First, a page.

Gene editing Offering sustainable benefits for farmers
Published on March 21, 2020
Today, almost one billion people suffer from chronic malnourishment. Simultaneously, agricultural systems are getting smaller, especially due to the loss of biodiversity and the increasing uncertainties of climate change.
With the USDA’s projection the global population will exceed nine billion by 2050, modern agriculture will face enormous challenges, which will require crop systems to produce higher yields and better quality, all while using fewer inputs, according to Yi Zhang, Karen Massel, Ian D. Godwin and Caixia Gao in an article titled Applications and Potential of Genome Editing in Crop Improvement.
Zhang, Massel, Godwin and Gao note conventional breeding is currently the most widely used approach in crop improvement. However, they point out this conventional method is labor intensive and usually takes several years to progress from the early stages of screening phenotypes and genotypes to the first crosses into commercial varieties.
According to the team of researchers, gene editing is a type of genetic engineering in which DNA is inserted, deleted, modified or replaced in the genome of a living organism.
“Gene editing using zinc-finger nucleases and transcription activator-like effector nucleases, has been around for two decades, but it has recently come under the spotlight through the development of clustered regularly interspaced short palindromic repeats (CRISPR) systems, which provide simplicity and ease of target gene editing,” reads the article.
Zhang, Massel, Godwin and Gao explain all of these technologies use typical sequence-specific nucleases, which can be induced to recognize specific DNA sequences and to generate double-stranded breaks (DSBs).
“The plant’s endogenous repair systems fix the DSBs, whether it is by non-homologous end joining leading to the insertion or deletion of nucleotides and therefore causing gene knockouts, or by homologous recombination, which can cause gene replacements and insertions,” reads the article.
The article notes many gene knockout mutants and some gene replacement and insertion mutants have been produced through the use of gene editing technologies in a wide variety of plants and many of these mutants have been shown to be useful for crop improvement.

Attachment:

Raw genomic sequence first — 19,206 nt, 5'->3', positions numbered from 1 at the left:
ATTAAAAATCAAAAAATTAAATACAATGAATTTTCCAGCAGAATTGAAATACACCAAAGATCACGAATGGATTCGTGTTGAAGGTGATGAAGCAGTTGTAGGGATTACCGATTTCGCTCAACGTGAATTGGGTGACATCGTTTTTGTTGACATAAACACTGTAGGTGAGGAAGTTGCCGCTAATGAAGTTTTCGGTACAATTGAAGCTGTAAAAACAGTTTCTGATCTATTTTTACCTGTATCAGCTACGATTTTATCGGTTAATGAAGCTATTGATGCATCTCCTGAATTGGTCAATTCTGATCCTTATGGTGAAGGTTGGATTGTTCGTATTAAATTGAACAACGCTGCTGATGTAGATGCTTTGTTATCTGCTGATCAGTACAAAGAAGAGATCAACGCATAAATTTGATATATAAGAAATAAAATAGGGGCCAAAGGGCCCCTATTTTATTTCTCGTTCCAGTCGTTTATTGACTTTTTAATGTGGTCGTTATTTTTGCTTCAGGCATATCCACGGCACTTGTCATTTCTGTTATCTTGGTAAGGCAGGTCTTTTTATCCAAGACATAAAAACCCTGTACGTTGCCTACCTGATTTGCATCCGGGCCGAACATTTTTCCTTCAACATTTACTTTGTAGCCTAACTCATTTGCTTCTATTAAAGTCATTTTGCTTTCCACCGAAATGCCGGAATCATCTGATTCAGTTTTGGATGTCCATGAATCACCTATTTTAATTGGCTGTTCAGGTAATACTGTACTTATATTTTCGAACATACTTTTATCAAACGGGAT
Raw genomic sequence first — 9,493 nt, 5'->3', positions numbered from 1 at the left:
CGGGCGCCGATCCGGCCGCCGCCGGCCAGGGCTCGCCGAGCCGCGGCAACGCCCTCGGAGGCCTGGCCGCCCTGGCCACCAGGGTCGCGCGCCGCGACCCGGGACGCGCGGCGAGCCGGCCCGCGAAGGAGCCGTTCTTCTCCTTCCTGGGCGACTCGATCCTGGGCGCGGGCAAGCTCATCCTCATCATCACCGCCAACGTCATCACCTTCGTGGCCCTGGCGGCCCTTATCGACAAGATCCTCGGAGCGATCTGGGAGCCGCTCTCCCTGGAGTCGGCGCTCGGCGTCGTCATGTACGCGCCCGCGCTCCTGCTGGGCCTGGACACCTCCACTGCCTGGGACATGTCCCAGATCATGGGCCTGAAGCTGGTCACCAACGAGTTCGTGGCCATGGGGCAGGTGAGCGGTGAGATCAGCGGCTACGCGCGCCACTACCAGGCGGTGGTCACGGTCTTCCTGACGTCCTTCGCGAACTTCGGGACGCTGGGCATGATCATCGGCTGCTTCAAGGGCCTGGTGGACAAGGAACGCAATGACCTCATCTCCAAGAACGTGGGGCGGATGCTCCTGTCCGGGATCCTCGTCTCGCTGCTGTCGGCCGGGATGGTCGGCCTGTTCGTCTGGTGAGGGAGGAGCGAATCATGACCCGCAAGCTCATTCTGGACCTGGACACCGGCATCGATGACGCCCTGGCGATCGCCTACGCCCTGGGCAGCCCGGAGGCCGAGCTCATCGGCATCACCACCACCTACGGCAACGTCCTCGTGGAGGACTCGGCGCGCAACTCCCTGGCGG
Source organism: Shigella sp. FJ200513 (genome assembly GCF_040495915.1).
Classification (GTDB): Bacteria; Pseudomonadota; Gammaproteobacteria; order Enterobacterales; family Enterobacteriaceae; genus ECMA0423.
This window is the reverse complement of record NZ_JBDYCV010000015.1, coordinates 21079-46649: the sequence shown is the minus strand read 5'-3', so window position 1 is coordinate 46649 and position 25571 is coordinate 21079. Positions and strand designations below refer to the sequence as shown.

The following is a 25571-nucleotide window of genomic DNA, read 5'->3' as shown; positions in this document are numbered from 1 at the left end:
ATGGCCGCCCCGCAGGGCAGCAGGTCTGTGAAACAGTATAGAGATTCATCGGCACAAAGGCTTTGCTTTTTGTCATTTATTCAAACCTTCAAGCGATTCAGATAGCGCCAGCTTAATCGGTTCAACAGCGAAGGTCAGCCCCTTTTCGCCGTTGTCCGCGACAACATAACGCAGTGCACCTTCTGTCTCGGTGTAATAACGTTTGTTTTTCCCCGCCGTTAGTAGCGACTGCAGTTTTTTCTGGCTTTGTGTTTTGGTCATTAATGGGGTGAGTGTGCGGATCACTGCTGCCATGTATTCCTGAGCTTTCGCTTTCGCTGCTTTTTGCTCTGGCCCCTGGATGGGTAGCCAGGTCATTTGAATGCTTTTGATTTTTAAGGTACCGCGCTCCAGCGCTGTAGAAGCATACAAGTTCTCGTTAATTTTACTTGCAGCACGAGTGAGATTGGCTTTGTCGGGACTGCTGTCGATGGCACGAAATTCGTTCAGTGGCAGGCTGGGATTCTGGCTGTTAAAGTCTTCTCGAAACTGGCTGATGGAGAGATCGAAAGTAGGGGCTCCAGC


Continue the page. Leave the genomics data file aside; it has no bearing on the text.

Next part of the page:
“Gene editing systems have been utilized in a wide variety of plant species to characterize gene functions and improve agricultural traits,” states the article.
Zhang, Massel, Godwin and Gao note the current applications of gene editing in plants focuses on crop improvement in terms of adaptation, resilience and end use.
During an episode of the American Farm Bureau Federation’s (AFBF) podcast published March 10, AFBF’s Michael Clements sat down with Nebraska Farmer and AFBF Member Lance Atwater to discuss the benefits of gene editing for both consumers and farmers alike.
Gene editing can help farmers adapt to changing weather, changing consumer demands and be more sustainable,” states Clements.
Atwater chimes in, “As a farmer, I think the benefits of gene editing are going to open up a lot of opportunity on a sustainability level. Producing more with less can really help farmers accomplish sustainability, and I think that’s what consumers are expecting of us – to be more environmentally friendly and to produce a good quality food product.”
Atwater also notes he believes gene editing has endless possibilities.
“This technology will help us address diseases, whether that’s in animal production or in crop production,” he says. “It will help us deal with changing weather patterns and it has a ton of potential for helping us produce more foods with better quality.”
He also points out farmers need to build trust and transparency with consumers regarding gene editing.
“We have to make sure we’re building that trust with consumers and educating them, not only on the benefits gene editing will have on agriculture and how it will help us accomplish producing more with less, but we also need to make sure we’re answering consumers’ questions. We need to make sure we’re tackling the questions and concerns they have,” he says.
Hannah Bugas is the assistant editor of the Wyoming Livestock Roundup. Send comments on this article to firstname.lastname@example.org.